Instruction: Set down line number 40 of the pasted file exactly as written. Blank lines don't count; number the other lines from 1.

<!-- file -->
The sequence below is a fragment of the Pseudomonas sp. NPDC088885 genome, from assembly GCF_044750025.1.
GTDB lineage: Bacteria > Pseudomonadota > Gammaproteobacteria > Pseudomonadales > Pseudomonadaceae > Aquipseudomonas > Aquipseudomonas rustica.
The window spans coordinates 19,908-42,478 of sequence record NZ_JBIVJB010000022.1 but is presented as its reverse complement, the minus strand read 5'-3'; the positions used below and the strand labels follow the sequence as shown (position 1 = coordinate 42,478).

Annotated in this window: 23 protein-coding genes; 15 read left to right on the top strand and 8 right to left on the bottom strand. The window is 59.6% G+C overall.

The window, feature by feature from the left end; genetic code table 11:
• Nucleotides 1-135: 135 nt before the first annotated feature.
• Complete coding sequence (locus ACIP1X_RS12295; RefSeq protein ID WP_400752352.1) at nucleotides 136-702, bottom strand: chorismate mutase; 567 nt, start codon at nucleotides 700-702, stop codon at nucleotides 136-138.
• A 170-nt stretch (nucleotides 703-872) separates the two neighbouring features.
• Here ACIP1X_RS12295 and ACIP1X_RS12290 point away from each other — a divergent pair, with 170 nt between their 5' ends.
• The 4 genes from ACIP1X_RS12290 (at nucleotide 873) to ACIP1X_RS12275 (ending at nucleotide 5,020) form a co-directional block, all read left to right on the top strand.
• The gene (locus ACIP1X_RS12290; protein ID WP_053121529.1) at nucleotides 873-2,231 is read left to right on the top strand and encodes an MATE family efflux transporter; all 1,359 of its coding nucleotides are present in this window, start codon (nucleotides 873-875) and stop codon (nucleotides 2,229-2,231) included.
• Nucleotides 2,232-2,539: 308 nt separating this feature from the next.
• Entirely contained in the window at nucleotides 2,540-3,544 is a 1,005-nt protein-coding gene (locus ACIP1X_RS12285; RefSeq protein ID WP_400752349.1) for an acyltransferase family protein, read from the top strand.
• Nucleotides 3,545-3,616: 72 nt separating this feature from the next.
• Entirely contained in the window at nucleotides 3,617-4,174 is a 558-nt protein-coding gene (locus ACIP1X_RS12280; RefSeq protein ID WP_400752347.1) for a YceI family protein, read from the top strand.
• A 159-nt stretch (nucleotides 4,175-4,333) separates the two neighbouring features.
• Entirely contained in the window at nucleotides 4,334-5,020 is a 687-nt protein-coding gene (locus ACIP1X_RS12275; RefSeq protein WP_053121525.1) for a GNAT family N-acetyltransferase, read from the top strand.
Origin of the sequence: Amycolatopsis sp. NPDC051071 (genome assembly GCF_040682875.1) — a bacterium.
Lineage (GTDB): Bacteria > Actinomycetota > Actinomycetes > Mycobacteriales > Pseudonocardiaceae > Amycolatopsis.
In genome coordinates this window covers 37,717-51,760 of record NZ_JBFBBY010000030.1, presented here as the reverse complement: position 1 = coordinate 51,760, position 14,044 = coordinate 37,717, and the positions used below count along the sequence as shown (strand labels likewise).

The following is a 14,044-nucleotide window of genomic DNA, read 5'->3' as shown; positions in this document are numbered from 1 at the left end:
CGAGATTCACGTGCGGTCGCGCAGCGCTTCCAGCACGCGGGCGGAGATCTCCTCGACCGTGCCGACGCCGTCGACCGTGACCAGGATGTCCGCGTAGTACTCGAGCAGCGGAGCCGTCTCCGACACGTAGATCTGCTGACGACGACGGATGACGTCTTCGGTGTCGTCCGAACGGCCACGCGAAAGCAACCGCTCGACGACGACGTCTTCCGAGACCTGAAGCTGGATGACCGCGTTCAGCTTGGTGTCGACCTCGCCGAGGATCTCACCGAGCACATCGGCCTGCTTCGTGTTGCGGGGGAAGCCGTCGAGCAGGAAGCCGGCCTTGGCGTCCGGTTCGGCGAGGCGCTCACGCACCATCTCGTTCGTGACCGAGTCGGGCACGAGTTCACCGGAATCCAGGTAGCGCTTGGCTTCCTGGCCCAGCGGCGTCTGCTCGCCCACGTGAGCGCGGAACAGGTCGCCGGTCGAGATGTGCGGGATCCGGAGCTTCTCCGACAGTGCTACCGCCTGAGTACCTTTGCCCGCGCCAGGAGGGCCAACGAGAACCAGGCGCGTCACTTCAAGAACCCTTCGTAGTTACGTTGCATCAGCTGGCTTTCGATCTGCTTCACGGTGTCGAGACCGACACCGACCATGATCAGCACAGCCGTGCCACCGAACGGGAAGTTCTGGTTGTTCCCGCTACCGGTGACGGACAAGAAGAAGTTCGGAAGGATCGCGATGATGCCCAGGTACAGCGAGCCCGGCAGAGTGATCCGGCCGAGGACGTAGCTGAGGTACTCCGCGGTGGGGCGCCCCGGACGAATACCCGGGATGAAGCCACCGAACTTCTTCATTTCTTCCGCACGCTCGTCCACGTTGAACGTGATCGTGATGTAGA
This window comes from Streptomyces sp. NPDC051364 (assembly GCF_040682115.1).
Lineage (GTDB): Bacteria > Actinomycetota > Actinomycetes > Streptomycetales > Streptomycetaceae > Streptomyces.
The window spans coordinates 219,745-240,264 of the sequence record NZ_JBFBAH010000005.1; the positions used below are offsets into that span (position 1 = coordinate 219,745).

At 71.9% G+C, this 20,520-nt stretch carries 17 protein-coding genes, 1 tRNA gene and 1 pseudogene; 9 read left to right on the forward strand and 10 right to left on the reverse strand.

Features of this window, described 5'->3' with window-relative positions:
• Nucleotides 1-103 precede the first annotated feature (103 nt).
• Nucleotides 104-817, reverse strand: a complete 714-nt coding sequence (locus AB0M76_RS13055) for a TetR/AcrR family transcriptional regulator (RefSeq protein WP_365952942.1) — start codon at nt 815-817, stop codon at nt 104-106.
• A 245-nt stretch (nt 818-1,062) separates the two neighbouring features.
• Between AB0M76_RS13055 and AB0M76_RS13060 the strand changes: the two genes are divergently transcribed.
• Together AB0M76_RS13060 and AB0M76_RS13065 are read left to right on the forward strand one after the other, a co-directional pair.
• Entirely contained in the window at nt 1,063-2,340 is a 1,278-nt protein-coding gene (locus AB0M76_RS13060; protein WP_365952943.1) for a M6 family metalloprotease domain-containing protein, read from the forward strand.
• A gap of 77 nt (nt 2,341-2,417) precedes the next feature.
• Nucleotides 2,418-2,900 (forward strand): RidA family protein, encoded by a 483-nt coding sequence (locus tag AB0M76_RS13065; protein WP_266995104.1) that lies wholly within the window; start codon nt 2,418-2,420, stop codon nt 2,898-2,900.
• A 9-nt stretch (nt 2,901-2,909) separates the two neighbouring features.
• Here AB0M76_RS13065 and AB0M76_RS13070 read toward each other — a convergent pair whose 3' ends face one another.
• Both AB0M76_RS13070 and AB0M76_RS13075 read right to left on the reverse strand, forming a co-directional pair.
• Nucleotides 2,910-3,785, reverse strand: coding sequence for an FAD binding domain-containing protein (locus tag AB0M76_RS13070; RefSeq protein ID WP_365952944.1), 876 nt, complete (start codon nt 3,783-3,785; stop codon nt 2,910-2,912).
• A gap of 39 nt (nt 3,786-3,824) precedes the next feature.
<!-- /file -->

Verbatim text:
• A gap of 39 nt (nt 3,786-3,824) precedes the next feature.